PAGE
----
Highlights from

ASH 2020

62nd Annual Meeting & Exposition of the American Society of Hematology

Virtual 5 - 8 December 2020

Updates from the Myelofibrosis and Essential Thrombocythemia Observational (MOST) Study: Essential Thrombocythemia

Current treatment guidelines may not adequately address symptomatology in patients with low-risk essential thrombocythemia. Despite treatment, patients meeting European LeukaemiaNet (ELN) criteria for low-risk essential thrombocythemia have a greater symptom burden than high-risk patients.

The Myelofibrosis and Essential Thrombocythemia Observational Study (MOST) (NCT02953704) describes the clinical characteristics, treatments, and disease burden experienced by patients with myelofibrosis or essential thrombocythemia (ET). The study began in 2016, and Dr Mark Grunwald (Levine Cancer Institute, North Carolina, USA) shared interim real-world data about 1,210 patients with ET enrolled in MOST [1].

For inclusion in the ET cohort of this study, patients must be ≥60 years old or have a history of thromboembolic events, or currently be undergoing ET-directed therapy. Patients are categorised as having either high-risk or low-risk ET in accordance with ELN criteria. High-risk patients are defined as those ≥60 years of age, with or without a history of thromboembolic events; patients are defined as low-risk if they are receiving ET-directed therapy (not including aspirin only). In this present analysis of 1,210 patients, 159 (13.1%) were classified as low-risk and treated, 887 (73.3%) were classified as high-risk and treated, and 164 (13.6%) were classified as high-risk and untreated.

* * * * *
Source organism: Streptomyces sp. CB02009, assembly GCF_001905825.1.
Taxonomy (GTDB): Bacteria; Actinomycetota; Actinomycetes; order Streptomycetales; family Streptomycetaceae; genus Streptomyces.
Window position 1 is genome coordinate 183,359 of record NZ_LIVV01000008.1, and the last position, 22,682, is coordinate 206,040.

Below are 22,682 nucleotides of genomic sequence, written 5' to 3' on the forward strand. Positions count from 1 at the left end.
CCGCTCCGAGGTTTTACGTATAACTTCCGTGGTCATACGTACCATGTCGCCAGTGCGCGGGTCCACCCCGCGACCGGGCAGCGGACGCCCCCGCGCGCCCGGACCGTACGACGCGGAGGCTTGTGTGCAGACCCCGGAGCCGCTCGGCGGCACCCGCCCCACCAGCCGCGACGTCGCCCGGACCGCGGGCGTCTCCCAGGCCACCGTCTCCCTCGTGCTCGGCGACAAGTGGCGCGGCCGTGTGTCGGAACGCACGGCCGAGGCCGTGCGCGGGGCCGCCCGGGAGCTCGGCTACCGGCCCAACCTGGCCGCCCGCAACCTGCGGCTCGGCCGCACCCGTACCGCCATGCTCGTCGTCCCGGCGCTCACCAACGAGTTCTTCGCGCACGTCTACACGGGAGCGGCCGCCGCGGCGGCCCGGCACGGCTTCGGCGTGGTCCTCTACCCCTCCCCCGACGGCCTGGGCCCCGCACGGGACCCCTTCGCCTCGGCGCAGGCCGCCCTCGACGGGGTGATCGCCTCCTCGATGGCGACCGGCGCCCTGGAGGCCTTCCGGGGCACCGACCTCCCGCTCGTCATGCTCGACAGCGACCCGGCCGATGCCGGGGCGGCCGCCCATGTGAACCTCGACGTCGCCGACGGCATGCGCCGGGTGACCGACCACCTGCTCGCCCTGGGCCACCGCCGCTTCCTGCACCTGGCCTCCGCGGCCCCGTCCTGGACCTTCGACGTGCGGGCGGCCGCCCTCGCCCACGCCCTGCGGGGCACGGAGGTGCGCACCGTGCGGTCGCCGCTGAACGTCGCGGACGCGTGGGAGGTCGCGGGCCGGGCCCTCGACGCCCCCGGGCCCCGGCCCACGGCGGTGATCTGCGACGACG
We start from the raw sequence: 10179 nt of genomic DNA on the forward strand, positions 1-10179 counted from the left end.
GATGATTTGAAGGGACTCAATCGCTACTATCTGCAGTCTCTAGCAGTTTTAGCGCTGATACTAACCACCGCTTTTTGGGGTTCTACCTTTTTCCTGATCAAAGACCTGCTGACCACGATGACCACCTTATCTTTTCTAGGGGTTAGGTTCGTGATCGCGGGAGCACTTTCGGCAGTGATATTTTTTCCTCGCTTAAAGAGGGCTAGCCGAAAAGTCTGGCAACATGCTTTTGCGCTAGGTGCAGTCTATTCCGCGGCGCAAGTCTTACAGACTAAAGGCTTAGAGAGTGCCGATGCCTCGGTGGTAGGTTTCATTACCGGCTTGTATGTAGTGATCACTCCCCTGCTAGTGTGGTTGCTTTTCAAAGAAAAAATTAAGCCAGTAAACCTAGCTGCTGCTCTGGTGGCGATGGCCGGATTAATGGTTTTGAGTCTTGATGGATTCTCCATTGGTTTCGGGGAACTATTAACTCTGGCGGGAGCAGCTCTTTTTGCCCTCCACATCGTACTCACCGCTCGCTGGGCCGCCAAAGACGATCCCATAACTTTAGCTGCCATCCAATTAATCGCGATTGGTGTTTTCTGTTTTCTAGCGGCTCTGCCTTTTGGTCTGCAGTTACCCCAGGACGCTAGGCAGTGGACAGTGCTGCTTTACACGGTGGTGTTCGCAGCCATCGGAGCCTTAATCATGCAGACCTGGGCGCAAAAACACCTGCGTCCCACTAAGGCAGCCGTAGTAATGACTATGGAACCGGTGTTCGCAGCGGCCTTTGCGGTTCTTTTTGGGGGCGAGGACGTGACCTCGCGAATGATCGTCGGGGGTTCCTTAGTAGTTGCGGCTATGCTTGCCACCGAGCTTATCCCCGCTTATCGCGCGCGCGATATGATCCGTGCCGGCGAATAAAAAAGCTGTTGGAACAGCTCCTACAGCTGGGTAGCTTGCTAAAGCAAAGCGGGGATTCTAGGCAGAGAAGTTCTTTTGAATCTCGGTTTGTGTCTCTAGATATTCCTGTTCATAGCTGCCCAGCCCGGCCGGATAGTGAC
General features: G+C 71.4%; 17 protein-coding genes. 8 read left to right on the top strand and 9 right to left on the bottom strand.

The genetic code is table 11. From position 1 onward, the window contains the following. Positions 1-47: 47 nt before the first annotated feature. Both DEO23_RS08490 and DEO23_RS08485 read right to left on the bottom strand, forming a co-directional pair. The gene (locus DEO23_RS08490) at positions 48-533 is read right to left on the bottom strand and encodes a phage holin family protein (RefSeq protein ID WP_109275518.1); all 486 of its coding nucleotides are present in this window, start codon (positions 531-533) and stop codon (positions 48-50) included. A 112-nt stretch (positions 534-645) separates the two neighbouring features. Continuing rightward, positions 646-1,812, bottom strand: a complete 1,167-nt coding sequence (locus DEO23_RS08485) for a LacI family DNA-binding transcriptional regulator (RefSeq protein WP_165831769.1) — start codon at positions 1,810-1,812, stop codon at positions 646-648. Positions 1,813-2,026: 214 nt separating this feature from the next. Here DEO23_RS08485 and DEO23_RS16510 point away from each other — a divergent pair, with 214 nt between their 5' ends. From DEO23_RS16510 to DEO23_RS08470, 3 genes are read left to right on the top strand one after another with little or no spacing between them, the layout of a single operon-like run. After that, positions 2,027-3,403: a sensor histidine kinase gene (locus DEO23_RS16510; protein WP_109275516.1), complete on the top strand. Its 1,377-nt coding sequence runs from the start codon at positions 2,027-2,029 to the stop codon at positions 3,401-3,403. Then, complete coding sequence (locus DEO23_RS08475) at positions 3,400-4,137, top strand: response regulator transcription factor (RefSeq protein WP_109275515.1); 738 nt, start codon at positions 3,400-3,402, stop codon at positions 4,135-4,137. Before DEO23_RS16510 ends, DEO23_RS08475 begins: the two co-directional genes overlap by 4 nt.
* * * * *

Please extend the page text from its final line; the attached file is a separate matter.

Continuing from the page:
Participants in MOST report their symptoms using two measures: the myeloproliferative neoplasm (MPN) symptom assessment form, and the Total Symptom Score (TSS), which is the patient’s grading of symptom severity using a scale of 0 (absent) to 100 (worst imaginable). The combination of these scores constitutes the patient’s symptom burden. At the time of this analysis, objective findings of splenomegaly and elevated platelet count were higher in the high-risk, untreated cohort. The presence of comorbidities was generally similar across cohorts. Significantly, mean TSS was highest in the low-risk cohort, and was similar in both of the high-risk cohorts. Several individual symptom scores such as abdominal discomfort, concentration, numbness/tingling, night sweats, itching, bone pain, and weight loss were also significantly higher in the low-risk cohort. These findings reveal that there is a need for effective and more well-tolerated second-line therapies for the treatment of high-risk ET.

  1. Grunwald M, et al. Clinical Characteristics and Treatment Patterns By Risk Stratification in Patients with Essential Thrombocythemia: An Analysis of the MOST Study. 62nd ASH Annual Meeting, 5-8 December 2020. Abstract 1258.

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